VRML earns ISO's blessing

Government employees who assisted in the birth of the Virtual Reality Modeling Language
in 1994 are surprised by how fast VRML grew up.


Last December, the language received the blessing of the International Standards
Organization as VRML97.


"We're all very happy," said Don Brutzman, assistant professor in the
interdisciplinary academic group at the Naval Postgraduate School in Monterey, Calif.
Brutzman sits on the board of directors of the nonprofit VRML Consortium and is a
technical adviser.


"ISO streamlined the process, and we were a test case to see how responsive ISO
could be," he said.


In 1994 "a couple of people had the idea that 3-D was compatible with the World
Wide Web," Brutzman said. "Within a year, we had a VRML 1.0 specification. In
the second year, we had VRML 2.0. The third year, we polished and renamed it VRML97, and
it became an international standard."


The next step--development of validation test suites for VRML browsers--is up to the
National Institute of Standards and Technology.


Government engineers who work on advanced technical projects have struggled for years
with incompatible 3-D formats, Brutzman said. The ISO-standard VRML interchange format can
map to any of the common 3-D graphics software formats, and it also works for embedded
animation and Java and JavaScript programming.


"It used to be if you wanted to show somebody 3-D, that person would have to have
the same program and usually the same computer type, or he couldn't see it," Brutzman
said.


Government interest in VRML is widespread, Brutzman said, especially at the Defense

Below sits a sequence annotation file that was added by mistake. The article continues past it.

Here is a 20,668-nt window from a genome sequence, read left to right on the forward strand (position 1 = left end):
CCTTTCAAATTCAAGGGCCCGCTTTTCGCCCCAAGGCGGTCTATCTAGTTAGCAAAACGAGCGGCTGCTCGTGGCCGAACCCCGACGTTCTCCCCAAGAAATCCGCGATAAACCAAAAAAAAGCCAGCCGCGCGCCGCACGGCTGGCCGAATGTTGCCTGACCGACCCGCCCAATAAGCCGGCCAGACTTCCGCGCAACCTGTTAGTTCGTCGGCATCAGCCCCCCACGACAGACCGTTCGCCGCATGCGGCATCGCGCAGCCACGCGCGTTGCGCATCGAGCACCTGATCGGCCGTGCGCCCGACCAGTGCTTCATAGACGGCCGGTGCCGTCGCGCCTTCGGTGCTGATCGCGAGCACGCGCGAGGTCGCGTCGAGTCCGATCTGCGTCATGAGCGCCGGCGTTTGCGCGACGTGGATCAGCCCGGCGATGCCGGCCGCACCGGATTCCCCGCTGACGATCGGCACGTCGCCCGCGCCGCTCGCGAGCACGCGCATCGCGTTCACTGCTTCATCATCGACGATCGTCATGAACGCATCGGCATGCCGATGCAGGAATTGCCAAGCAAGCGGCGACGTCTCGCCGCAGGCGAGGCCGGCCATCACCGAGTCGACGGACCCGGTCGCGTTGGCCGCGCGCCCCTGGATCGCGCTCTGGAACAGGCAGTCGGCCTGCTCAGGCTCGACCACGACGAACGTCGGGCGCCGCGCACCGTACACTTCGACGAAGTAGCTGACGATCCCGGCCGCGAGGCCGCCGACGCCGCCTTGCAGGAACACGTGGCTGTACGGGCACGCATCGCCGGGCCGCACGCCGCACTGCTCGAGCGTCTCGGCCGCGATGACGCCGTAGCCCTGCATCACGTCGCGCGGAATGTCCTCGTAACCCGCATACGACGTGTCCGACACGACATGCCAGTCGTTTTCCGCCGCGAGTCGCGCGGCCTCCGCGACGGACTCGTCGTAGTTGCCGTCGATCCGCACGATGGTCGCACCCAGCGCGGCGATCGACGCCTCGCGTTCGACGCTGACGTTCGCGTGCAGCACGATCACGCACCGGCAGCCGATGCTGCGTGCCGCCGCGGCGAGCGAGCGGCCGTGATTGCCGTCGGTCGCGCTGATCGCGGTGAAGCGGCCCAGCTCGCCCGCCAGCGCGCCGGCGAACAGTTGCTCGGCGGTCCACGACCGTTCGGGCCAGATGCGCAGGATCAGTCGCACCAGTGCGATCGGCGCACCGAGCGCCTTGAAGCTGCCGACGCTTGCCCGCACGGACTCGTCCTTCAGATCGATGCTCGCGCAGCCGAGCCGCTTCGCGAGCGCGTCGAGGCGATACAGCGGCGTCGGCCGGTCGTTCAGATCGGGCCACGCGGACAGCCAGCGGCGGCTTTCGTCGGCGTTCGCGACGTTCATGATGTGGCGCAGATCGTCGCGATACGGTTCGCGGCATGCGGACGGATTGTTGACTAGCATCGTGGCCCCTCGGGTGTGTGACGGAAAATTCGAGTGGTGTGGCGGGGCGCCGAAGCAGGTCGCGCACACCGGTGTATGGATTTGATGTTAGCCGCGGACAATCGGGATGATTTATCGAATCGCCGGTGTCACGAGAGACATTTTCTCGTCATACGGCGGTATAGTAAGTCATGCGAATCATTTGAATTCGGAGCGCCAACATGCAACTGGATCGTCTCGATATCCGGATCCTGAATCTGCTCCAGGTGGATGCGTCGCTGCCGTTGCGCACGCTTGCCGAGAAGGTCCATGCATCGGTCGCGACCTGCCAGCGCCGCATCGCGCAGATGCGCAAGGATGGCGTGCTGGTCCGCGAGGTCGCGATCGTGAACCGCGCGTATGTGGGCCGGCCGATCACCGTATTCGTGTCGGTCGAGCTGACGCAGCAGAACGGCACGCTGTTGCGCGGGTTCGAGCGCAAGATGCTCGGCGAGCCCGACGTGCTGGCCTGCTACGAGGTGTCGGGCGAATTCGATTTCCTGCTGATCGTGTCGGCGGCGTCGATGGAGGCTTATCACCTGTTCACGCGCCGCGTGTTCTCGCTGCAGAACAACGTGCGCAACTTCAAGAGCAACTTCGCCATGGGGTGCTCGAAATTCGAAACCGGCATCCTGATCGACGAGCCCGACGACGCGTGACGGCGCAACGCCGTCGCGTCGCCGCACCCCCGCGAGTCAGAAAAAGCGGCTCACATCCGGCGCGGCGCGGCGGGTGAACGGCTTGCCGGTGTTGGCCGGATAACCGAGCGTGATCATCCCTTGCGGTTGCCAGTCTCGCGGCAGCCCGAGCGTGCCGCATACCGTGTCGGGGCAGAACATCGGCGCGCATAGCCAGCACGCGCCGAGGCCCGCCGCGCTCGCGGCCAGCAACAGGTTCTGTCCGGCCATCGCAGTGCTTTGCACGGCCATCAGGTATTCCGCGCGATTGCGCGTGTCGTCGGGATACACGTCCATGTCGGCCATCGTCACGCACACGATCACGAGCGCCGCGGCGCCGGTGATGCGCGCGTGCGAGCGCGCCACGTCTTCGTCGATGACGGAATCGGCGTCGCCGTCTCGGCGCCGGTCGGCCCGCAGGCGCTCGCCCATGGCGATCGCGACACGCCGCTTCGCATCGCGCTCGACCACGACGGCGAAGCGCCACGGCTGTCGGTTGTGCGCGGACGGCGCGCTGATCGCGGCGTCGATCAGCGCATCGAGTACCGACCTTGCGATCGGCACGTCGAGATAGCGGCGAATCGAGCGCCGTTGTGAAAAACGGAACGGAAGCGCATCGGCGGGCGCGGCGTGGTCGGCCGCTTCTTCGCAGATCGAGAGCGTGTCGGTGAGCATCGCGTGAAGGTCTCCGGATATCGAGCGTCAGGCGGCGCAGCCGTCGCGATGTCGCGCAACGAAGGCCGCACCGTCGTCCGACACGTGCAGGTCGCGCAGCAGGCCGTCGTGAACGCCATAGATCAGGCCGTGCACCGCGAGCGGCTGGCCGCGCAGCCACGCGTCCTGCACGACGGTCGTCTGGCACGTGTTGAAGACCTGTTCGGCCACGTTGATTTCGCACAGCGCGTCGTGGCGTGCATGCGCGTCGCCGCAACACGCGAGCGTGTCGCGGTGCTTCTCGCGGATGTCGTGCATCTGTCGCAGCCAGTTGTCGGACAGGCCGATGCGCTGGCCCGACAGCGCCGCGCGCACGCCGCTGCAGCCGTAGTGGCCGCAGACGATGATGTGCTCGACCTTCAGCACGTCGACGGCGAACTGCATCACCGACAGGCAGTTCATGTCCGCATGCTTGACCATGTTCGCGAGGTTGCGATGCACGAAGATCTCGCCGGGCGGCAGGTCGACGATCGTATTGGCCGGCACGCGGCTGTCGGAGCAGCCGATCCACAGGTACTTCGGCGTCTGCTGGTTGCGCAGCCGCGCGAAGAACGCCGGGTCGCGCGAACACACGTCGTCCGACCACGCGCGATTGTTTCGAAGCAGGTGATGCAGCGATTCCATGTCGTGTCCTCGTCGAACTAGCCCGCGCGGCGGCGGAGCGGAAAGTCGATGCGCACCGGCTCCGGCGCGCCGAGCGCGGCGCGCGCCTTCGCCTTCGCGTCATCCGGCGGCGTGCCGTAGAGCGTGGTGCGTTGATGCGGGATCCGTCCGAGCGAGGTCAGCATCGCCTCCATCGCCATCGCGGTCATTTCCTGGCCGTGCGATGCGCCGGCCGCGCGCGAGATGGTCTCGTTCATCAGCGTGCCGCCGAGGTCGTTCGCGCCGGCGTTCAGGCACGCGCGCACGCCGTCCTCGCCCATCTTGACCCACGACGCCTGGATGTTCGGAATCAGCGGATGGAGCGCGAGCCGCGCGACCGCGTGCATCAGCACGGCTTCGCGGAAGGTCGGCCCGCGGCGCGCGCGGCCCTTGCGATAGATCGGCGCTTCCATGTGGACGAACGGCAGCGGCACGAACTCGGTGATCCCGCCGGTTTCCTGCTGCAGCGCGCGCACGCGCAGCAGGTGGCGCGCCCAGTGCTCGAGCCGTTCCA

Modeling and Simulation Office and the Naval Undersea Warfare Center. Decentralized
training, scenario walk-throughs, virtual flybys and tactical visualizations are all
practical applications for 3-D graphics.


"The government doesn't have these capabilities yet, but there appear to be no
technical impediments to doing a lot of amazing things," he said.


VRML proponents want to see 3-D Web pages become as ubiquitous as two-dimensional pages
written in Hypertext Markup Language.


"We have a stable specification, and we're starting to see a big burst in
authoring tools," Brutzman said.


Users are watching to see whether authoring tool companies can bring 3-D graphics out
of the high-end niche and into the mainstream so that anybody could create realistic
scenes.


"Our metric for success will be if it's as easy as building a Web page,"
Brutzman said. "I think we're there."


Netscape Communications Corp. and Microsoft Corp. have added native VRML to their
browsers. Interest in VRML comes from big hardware companies such as Apple Computer Inc.,
IBM Corp. and Intel Corp., as well as some smaller software companies such as Intervista
Software Inc. of San Francisco; 3Dlabs Inc. of San Jose, Calif.; and S3 Inc. of Santa
Clara, Calif.


Two Silicon Graphics Inc. subsidiaries, Cosmo Software and Paragraph International,
also are doing VRML research.


"It's a snowball rolling down a hill," Brutzman said. "We're gaining
players and gaining speed as we go."


At the Naval Postgraduate School, Brutzman and fellow computer scientists are pushing
their research into networked virtual worlds. Using the Defense Department's Distributed
Interactive Simulation protocol, "we're implementing DIS in Java to talk to
VRML," he said.


VRML content is on the Web sites of Silicon Graphics at http://www.sgi.com/virtual_reality, the
Naval Postgraduate School at http://www.cs.nps.navy.mil/research/auv,
the VRML Consortium at http://www.vrml.org and the VRML
Symposium at http://ece.uwaterloo.ca/vrml98.


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